• 1. I’m sure Craig Paquette is all about Donald Trump’s efforts to secure the borders. I’m sure he buys the lines that people trying to enter America need to get in line and wait their turn. But I’m wondering—where was this outrage when Major League Baseball was doing its all to add elite Cuban players? More to the point, what will Craig Paquette say next time he’s standing alongside former teammates like Edgardo Alfonzo, Carlos Baerga, Jose Offerman, Placido Polanco, Eli Marrero? Were they particularly worthy of entrance, because of the random ability to hit ball with bat? Does that make them more deserving of America’s offerings than, say, a family of four desperate to escape drug lords?

• 2. Craig Paquette spent a decade playing in the sun. His game is one of being outdoors; of clean air; of blue skies. So what does he make of his beloved president’s efforts when it comes to this? And this? And this? And, seriously, what about this? About surrendering our kids’ futures? And for what? For what?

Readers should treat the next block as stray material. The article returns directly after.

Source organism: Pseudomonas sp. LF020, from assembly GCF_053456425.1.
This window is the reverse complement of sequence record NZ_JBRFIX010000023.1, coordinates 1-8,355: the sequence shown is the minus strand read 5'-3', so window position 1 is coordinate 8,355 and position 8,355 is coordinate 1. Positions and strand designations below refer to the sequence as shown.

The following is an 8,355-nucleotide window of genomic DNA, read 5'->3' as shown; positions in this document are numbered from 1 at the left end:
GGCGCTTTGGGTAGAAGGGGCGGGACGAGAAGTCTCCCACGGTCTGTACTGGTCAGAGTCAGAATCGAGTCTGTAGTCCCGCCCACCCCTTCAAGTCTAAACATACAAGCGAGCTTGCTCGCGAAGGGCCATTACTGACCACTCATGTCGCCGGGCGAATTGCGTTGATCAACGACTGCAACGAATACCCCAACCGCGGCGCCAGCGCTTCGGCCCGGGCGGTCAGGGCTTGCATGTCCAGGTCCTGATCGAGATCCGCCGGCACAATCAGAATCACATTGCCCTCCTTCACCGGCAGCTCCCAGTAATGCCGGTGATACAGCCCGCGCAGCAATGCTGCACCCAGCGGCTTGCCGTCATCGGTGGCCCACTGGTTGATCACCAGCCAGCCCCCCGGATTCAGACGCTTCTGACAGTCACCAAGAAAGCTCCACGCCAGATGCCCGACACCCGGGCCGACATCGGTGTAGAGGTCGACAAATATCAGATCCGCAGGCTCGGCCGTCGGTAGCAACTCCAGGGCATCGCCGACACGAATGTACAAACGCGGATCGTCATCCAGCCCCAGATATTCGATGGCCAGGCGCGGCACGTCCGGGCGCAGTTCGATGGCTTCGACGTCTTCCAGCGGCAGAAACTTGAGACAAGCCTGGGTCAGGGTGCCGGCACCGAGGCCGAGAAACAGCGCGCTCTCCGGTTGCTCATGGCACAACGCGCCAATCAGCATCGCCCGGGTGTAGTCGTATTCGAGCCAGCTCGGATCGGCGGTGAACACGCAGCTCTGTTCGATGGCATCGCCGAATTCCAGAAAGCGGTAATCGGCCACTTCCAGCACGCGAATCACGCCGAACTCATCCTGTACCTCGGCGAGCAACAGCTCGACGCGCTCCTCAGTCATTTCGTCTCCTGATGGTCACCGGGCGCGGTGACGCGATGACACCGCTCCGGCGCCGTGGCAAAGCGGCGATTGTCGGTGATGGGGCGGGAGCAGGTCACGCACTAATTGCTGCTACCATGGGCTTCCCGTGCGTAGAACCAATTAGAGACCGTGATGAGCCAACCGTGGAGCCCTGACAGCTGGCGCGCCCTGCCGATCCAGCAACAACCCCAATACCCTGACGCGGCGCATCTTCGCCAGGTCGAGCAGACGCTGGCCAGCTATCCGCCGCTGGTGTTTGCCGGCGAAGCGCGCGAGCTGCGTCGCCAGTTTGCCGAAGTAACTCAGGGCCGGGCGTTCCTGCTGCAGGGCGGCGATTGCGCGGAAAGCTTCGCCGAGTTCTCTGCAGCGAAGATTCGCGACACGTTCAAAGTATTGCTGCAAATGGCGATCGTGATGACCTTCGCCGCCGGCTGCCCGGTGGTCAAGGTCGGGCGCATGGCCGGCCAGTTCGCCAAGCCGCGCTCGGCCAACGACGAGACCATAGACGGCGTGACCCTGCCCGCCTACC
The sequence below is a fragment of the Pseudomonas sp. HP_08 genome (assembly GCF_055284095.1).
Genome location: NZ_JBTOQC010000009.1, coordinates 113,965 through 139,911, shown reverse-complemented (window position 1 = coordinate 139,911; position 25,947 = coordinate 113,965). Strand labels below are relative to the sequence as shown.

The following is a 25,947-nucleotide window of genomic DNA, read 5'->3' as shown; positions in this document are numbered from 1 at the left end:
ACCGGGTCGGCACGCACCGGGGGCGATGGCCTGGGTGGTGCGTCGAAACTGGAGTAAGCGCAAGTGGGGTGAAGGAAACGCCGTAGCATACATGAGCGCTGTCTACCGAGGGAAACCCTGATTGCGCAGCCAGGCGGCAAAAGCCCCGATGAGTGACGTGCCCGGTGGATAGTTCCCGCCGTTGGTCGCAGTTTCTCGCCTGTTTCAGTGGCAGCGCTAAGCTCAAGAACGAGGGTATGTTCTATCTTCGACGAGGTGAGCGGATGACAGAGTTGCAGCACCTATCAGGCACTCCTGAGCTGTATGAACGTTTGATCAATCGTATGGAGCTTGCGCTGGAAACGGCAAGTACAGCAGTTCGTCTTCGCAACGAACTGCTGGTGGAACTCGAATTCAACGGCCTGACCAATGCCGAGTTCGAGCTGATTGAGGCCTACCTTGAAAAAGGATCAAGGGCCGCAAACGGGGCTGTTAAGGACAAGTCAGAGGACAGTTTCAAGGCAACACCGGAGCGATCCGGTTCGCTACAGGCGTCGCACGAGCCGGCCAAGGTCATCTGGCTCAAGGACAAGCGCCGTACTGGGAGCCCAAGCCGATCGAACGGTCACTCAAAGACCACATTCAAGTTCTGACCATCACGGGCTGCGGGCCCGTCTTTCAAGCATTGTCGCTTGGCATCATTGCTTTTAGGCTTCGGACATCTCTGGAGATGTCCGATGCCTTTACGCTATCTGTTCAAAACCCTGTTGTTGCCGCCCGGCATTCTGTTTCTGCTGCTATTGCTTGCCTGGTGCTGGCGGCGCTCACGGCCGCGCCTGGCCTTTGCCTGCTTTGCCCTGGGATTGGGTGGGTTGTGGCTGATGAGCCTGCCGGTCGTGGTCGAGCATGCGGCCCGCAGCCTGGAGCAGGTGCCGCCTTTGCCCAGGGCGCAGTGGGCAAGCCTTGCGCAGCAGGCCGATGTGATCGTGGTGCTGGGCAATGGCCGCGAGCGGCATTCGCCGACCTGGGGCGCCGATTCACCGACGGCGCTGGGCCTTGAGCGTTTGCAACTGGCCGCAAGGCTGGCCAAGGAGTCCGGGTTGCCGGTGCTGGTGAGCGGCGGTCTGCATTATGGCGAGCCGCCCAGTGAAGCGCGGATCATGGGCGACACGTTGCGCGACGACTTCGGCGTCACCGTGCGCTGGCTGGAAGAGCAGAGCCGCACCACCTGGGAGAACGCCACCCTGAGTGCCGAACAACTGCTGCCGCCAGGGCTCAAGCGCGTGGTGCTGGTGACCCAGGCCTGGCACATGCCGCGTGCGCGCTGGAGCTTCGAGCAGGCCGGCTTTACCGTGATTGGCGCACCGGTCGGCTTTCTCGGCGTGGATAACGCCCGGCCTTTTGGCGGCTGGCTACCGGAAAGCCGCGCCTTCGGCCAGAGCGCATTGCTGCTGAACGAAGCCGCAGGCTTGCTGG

It’s actually frustrating as all hell. Donald Trump’s history of conning and bilking Americans goes back decades. It’s been spelled out 1,000 times over, yet the Craig Paquettes of the world simply don’t care. How many unpaid contractors do you require? How many mistresses do you need to hear from? We can learn tomorrow that Trump colluded with Russia to steal an election, and they’ll merely make yet another excuse for his greatness. It’s the Libtards. It’s the #MeToo Bullshit. It’s the tree huggers.

It’s … embarrassing.


Hey, Dad …

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This morning my son broke my heart.

Only he doesn’t know it. And he never will.

I was making the kids french toast before driving them to school. Emmett, 11-turning-12-in-a-few-days, looked up from a book and said, “Hey, Dad, Ben invited me to a Halloween thing at his house. It’s a party, then we go trick o’ treating.”